Google removes street images over privacy complaints

Mar 20, 2009
US software giant Google said Friday it had removed several images from its Street View software, which allows web surfers to view parts of 25 British cities, after users raised privacy concerns.

US software giant Google said Friday it had removed several images from its Street View software, which allows web surfers to view parts of 25 British cities, after users raised privacy concerns.

Street View displays 360-degree ground-level images captured by roaming cars using digital photography equipment.

The cars began taking images last summer, and continue to capture images across the country, allowing the service to expand after its launch here on Thursday.

Just 24 hours after its release in Britain, however, said it had removed several pictures, including ones that users found embarrassing, such as one of a man leaving a sex shop in central London's Soho neighbourhood, or another one of a man vomiting outside a pub in the east of the British capital.

A spokeswoman for the American company declined to confirm the precise number of photos that were removed, but said it had been "less than expected."

Individual Internet users who do not want either their image or that of their home to be used in can request it be taken off Google's database by filling out an online form.

Google says it has developed sophisticated that ensures that individual's faces and vehicle license plates are blurred.

After initially being launched in the United States in May 2007, Street View is now available in Britain, Japan, Australia, New Zealand, France, Spain, Italy and the Netherlands.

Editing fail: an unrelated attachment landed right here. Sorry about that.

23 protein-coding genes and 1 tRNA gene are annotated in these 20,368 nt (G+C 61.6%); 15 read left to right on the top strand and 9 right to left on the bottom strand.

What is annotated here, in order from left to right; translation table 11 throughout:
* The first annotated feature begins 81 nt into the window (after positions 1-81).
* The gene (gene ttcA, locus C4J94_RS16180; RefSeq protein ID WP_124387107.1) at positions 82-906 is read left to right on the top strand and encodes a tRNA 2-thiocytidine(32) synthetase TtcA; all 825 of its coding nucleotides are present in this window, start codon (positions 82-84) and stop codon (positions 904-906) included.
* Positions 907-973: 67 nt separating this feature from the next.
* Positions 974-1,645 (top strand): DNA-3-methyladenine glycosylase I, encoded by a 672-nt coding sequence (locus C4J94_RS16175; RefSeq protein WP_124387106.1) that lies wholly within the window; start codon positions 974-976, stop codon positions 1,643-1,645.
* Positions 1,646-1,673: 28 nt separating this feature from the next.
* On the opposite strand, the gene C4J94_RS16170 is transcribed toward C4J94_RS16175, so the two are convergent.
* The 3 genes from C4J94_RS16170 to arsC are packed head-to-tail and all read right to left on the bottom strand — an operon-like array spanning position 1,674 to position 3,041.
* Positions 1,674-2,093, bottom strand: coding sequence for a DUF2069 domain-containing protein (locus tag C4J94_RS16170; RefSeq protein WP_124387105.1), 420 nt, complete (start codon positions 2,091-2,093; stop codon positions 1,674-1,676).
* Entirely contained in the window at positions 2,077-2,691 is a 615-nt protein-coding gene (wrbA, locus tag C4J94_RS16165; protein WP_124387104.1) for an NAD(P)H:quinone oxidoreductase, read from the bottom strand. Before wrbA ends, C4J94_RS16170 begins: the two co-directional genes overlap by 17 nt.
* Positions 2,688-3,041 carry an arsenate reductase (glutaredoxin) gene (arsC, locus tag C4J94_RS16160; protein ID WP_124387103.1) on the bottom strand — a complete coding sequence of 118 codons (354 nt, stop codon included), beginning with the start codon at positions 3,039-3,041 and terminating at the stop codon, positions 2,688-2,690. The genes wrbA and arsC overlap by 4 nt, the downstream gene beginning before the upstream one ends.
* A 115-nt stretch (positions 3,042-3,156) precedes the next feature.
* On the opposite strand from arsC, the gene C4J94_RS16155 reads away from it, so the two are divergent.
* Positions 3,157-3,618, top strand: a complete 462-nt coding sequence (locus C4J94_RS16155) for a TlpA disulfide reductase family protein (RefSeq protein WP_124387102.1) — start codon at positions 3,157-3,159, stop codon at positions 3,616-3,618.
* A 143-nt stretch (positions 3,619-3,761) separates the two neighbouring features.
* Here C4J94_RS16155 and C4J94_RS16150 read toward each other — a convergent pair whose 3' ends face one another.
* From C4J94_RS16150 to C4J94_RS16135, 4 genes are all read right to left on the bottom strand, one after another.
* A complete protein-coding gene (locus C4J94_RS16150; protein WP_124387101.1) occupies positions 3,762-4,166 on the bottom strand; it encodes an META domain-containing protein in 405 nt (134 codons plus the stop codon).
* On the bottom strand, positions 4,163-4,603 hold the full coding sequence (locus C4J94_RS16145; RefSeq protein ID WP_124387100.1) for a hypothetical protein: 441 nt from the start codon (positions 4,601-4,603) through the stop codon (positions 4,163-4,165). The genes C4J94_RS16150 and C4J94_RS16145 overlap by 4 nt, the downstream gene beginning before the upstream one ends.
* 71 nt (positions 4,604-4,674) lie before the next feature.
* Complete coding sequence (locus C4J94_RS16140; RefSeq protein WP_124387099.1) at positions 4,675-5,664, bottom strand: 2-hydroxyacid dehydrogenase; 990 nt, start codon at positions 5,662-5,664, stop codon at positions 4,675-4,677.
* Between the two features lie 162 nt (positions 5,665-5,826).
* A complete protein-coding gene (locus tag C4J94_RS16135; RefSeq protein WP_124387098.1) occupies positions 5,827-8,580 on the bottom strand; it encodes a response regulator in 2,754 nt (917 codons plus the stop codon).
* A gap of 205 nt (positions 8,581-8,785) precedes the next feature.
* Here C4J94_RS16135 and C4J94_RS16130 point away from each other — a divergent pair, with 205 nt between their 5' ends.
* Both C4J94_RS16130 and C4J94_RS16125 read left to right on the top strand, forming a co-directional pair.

(c) 2009 AFP

Explore further: Britain threatens Internet 'trolls' with two years in jail

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User comments : 3

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russcelt
3.7 / 5 (3) Mar 21, 2009
Where did this expectation of privacy in public places come from? Is this some form of directed backlash over the use of cctv and security scanners that see through clothes? Why are Google and the main-stream media subjected to restrictions in so-called 'public places'? Is it ok for the security services to have no personal privacy boundaries?
Modernmystic
1 / 5 (3) Mar 21, 2009
Where did this expectation of privacy in public places come from?




Probably from the place that implies when in a specific place in public at any one time your limited to an audience from 1-1000ish...not 2-3 billion...
h0dges
5 / 5 (2) Mar 21, 2009
I wish they'd just photoshop stuff out instead of the dreaded blackness.